The Center for Sustainable Landscapes (Center for Sustainable Landscapes – CSL) at the Phipps Conservatory and Botanical Gardens and in Pennsylvania Pittsburgh became the first building in the world which took the four higher sustainable building standards.
The installation just added the certification «Living Building Challenge» in the list of subdivisions, certification which is considered the most stringent sustainability measure. Considers that, buildings based on criteria in seven different categories, location, water, energy, health and happiness, materials, equality and beauty. The CSL initially achieved the certification Living Building Challenge Net Zero Energy Building in February 2014, with full certification to come in March 2015, after some additional water sustainability measures implemented. For full certification, buildings must demonstrate that they have absolutely zero energy and water use during a year.
In addition to the certification of Living Building Challenge, the CSL was the first building in the world to certify WELL Building Platinum buildings, the highest rating awarded by the International Institute WELL Building, which aims to improve the health and well being through the built environment.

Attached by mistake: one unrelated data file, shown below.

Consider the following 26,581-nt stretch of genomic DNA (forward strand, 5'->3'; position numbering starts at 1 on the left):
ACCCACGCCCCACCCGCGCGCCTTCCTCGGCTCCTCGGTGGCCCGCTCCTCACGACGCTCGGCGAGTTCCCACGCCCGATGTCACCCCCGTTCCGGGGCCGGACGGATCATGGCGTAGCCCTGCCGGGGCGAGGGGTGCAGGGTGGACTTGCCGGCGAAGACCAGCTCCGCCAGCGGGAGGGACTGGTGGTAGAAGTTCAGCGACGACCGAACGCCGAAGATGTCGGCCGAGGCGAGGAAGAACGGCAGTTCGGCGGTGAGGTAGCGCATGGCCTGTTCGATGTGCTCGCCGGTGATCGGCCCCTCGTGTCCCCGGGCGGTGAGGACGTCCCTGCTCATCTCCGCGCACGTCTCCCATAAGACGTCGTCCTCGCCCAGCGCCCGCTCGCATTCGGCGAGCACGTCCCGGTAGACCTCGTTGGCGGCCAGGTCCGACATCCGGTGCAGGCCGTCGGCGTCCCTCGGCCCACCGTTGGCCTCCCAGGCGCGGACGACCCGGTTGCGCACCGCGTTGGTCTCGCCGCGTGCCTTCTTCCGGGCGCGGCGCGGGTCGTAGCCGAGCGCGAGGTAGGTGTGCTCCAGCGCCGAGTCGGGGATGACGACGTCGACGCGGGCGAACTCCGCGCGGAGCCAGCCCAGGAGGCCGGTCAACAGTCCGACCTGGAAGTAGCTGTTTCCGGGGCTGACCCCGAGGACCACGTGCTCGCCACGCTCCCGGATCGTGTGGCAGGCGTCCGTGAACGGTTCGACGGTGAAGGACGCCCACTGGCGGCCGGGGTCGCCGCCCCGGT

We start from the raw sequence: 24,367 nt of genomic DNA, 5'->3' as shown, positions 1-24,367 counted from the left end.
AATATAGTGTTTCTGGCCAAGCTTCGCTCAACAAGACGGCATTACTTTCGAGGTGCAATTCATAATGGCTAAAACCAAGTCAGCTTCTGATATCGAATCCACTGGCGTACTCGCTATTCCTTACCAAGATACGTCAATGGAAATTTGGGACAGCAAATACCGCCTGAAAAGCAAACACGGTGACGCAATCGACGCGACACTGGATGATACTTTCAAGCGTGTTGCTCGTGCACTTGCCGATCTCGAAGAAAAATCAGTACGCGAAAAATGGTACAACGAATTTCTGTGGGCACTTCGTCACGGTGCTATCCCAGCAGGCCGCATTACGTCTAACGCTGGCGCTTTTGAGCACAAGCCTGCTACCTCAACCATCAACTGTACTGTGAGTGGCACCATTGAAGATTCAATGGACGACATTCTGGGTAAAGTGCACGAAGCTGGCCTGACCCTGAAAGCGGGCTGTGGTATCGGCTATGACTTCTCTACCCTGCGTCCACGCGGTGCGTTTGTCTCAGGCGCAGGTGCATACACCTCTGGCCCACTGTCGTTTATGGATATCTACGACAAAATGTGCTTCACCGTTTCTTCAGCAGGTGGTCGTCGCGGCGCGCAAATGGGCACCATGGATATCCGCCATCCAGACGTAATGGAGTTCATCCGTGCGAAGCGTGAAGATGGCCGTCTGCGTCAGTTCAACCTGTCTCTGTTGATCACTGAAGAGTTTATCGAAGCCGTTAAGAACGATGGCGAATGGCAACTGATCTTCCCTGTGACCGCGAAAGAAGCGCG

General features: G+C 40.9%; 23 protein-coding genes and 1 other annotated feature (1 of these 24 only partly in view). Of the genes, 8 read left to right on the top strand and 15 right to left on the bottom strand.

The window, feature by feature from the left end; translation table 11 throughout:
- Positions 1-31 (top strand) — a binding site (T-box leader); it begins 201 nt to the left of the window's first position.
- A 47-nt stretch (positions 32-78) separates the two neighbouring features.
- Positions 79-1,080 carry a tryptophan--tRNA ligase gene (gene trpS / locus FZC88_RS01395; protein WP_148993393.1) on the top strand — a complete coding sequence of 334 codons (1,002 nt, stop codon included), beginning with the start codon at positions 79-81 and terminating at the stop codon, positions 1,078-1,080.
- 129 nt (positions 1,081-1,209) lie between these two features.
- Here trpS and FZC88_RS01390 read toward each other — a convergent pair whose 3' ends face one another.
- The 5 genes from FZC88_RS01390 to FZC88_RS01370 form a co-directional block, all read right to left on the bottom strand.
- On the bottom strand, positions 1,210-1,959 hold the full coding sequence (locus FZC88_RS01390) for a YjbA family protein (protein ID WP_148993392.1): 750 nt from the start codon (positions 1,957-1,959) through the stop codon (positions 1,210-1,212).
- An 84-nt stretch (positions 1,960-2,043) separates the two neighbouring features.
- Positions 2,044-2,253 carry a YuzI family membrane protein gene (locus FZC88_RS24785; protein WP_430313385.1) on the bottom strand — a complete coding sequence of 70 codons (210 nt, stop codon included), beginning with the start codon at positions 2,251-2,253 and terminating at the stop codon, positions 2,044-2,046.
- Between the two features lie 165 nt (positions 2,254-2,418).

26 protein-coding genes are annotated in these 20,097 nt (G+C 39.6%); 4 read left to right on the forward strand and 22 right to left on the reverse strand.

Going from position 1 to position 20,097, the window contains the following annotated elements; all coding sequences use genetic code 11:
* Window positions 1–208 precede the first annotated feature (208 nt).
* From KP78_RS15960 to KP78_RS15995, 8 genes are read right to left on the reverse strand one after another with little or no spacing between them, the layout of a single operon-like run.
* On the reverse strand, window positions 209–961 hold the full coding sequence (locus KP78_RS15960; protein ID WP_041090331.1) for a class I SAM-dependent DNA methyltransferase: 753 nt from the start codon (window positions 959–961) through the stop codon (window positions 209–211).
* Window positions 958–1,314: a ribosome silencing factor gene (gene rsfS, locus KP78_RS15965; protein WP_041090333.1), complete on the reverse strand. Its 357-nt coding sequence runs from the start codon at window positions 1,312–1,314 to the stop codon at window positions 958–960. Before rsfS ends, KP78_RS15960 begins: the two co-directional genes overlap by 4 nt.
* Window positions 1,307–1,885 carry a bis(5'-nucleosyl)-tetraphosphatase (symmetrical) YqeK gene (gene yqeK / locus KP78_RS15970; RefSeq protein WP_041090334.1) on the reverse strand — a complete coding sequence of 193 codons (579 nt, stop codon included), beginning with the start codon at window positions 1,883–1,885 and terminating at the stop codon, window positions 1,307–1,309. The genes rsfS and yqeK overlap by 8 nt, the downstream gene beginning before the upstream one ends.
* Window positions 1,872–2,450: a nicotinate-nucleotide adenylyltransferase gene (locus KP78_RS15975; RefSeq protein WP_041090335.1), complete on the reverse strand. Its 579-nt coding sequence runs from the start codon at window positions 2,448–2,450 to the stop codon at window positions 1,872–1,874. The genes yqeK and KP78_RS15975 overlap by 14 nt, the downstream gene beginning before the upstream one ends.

The building is also the first and only Four Stars Sustainable SITES Initiative for landscape projects and is certified with LEED Platinum. The CSL is located above a former industrial area, that has been restored in a green landscape with native plants and green roof. Its design is based on what the Phipps calls approach «outside-in, passive-first». The building is oriented to maximize exposure to the sun and use a variety of heating and cooling methods, one of which is the Energy Recovery Unit in the ceiling which helps in heating, cooling, ventilation and dehumidification.
The building shell is designed to minimize heat loss and solar cooling loads, while maximizing the amount of natural light to the interior. High performance walls and roof insulation has also been used, together with low emissivity windows providing solar and thermal control. This is a project that started in December 2010 and was completed two years later, in December 2012.